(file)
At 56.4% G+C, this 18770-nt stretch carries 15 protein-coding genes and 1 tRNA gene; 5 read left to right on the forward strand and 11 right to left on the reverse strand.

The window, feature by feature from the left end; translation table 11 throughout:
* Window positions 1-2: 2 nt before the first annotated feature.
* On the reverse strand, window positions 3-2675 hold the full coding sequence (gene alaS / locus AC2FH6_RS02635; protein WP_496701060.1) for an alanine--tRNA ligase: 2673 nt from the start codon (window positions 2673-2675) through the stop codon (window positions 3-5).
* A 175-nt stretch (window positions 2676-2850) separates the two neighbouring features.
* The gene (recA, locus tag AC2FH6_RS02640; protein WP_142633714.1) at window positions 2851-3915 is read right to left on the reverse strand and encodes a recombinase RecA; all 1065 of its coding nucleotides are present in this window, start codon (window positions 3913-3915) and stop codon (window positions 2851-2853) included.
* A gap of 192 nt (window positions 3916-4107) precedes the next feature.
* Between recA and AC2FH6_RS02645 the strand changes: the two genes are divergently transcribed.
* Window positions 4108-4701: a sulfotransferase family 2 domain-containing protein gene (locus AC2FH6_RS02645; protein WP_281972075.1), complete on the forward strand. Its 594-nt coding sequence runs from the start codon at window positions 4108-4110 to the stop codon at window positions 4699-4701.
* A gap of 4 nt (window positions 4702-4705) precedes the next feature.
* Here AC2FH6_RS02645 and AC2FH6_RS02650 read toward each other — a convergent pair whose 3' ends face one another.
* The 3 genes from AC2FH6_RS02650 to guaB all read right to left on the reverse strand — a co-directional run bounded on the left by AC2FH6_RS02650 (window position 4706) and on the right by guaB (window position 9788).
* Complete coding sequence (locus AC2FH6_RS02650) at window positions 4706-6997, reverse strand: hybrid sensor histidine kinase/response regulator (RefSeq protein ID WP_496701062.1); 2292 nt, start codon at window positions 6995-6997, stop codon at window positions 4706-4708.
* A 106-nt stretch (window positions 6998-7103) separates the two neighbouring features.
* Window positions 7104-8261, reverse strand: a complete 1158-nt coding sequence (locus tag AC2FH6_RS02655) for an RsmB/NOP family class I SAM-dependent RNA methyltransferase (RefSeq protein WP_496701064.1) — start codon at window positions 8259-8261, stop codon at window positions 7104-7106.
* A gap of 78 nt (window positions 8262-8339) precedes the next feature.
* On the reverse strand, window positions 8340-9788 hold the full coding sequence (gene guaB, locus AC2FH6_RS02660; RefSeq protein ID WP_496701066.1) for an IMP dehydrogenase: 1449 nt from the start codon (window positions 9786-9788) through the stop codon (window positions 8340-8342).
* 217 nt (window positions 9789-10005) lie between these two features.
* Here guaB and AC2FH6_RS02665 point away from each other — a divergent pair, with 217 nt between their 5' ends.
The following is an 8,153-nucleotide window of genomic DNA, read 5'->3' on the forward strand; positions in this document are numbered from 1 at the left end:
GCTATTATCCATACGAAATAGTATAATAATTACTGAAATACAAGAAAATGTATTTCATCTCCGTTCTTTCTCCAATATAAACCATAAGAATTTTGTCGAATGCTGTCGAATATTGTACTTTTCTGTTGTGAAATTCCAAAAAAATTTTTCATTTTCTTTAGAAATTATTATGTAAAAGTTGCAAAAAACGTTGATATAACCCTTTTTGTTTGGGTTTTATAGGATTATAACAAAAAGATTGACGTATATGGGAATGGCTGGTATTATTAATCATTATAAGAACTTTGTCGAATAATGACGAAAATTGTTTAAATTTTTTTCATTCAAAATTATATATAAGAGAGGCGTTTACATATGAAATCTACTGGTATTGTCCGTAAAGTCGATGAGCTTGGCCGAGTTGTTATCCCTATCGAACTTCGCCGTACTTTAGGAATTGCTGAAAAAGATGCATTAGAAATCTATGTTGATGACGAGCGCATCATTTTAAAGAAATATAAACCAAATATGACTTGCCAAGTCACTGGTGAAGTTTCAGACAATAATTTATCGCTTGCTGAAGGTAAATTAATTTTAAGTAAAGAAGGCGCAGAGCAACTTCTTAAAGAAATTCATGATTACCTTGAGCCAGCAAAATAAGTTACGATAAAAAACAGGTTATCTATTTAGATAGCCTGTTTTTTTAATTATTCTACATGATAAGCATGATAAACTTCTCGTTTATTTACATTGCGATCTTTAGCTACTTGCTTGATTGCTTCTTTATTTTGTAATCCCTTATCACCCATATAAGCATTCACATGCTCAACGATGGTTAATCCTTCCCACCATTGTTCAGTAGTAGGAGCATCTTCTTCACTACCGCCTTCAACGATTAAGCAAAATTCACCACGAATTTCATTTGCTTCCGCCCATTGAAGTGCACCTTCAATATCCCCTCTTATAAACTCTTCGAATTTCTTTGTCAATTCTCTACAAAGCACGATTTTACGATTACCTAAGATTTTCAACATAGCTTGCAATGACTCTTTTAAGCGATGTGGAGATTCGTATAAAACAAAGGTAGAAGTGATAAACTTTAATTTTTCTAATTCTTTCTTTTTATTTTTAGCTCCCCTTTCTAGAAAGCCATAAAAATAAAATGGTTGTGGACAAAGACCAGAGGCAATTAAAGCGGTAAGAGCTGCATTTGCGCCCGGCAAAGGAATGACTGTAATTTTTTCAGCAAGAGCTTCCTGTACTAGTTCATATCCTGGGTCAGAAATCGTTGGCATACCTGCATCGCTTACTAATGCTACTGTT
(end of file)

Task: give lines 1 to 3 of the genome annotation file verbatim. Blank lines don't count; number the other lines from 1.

At 56.4% G+C, this 18770-nt stretch carries 15 protein-coding genes and 1 tRNA gene; 5 read left to right on the forward strand and 11 right to left on the reverse strand.

The window, feature by feature from the left end; translation table 11 throughout:
* Window positions 1-2: 2 nt before the first annotated feature.